Tips for inclusive teaching
- Familiarize yourself with accessibility options within D2L Brightspace, particularly for tests/exams. See below: Creating accessible course shells.
- Make any structural course changes early and share them in one visible place. This allows students with disabilities to plan any necessary alternatives.
- Communicate a clear, virtual pathway for students to discuss their accommodation needs with you.
- Provide multiple ways for students to demonstrate competency in the same course material; this will minimize accommodation requests.
- Remain open to students’ reasonable, accessibility-related suggestions.
- Allow flexibility for students who find extended screen time especially challenging due to disability impacts.
- Familiarize yourself with flexible learning options for online course delivery.
- Use larger font sizes and minimize dense content on lecture slides.
- Provide copies of lecture slides or speaking notes (where possible) to all students.
- Record lectures to allow students the opportunity to pause or re-watch material.
- Use closed captioning and transcription in audio and video content.
- Use a high-contrast colour scheme and avoid using colour/bolding/italics to convey meaning (this cannot be captured by screen reader technology); black on white/light backgrounds is most accessible.
- When speaking in an online setting, say your name before you speak first, as people with vision impairments may not know who is speaking.
- Provide course readings in an accessible format (e.g. materials that can be accessed by screen reader technology and that have clear text).
While there are many advantages to online course delivery, there are also some notable risks. Both the institution as a whole and individual instructors are considered “educational service providers” under the Ontario Human Rights Code, and are required to provide equitable access for students with disabilities. The duty to accommodate persists so long as teaching, learning and assessment continues – even in the face of disruptions due to severe weather, outbreaks of communicable illnesses, and labour unrest.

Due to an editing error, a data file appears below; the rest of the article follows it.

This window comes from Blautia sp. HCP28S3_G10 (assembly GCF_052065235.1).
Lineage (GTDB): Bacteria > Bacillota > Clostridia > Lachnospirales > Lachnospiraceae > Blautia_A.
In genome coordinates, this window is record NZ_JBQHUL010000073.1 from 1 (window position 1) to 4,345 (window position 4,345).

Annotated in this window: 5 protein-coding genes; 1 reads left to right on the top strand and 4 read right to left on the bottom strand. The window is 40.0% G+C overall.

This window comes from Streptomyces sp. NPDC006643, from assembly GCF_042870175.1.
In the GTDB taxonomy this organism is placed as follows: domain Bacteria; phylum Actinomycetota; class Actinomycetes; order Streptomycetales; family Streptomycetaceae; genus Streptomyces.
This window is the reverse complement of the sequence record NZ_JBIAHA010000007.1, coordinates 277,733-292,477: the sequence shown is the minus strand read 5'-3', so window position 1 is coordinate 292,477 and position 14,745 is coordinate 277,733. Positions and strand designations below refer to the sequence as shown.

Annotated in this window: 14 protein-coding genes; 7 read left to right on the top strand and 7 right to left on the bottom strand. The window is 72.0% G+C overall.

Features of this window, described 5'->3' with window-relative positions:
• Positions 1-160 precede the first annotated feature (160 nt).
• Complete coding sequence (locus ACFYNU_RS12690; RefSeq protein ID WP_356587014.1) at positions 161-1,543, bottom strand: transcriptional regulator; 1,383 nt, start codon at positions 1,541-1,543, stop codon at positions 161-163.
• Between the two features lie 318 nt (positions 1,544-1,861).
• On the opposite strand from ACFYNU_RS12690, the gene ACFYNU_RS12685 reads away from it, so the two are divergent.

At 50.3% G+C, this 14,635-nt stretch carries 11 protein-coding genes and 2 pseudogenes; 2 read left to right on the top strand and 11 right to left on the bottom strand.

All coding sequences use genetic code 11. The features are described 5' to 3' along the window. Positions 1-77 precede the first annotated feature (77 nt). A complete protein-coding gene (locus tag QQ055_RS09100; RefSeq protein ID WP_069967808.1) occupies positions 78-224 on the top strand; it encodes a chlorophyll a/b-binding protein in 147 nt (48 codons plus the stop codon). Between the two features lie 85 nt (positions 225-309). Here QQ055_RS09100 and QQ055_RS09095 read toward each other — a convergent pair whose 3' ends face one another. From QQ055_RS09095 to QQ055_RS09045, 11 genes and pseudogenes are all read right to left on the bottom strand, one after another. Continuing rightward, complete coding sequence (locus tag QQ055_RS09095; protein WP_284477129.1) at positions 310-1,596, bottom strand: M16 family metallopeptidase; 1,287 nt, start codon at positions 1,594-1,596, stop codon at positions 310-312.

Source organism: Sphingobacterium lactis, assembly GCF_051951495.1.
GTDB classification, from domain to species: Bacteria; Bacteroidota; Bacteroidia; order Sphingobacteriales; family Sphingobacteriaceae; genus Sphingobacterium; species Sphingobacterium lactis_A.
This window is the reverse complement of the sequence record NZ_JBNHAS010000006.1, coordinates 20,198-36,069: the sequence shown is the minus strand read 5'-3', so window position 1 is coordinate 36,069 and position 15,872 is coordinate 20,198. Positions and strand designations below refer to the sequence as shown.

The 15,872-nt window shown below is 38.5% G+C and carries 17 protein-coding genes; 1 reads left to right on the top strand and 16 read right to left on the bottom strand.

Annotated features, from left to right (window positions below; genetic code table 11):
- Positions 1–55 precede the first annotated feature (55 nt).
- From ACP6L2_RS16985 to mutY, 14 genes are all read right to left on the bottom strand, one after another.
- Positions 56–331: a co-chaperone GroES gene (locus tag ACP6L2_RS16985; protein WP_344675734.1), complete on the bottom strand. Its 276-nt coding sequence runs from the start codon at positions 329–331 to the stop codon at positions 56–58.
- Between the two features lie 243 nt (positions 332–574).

The Accessibility for Ontarians with Disabilities Act (AODA) requires that web content meets specific standards, which is something Ryerson considers when selecting online tools.
- Instructors are encouraged to use platforms that are endorsed by the university. View a list of supported tools offered by Digital Media Projects.
- If you are considering a new web-based platform or software, you should ask the vendor on whether it is accessible and meets the Web Content Accessibility Guidelines (WCAG) 2.0 at Level AA.
- If you are posting video content for your class, captioning is best practice and required to meet certain needs. For more information, refer to Ryerson Library Accessibility Services.
- If you are live streaming lectures, continue to hold your class at the same time as originally scheduled. Keep in mind that some students are only able to function effectively at certain times of the day and they have built their schedules around those medical needs.
- If you have a student who normally uses a Sign Language Interpreter or other service provider, you may receive an email about next steps for content that is live streamed. For more information, please email: firstname.lastname@example.org
- If you have students who use a Peer Note-taker (RU Noted), no action is required. As RU Noted Peer Note-takers are students already enrolled in your courses, they will already be in your D2L shell and are receiving course communications. For more information, please email: email@example.com
- You may be asked to adjust time limits according to students’ accommodations.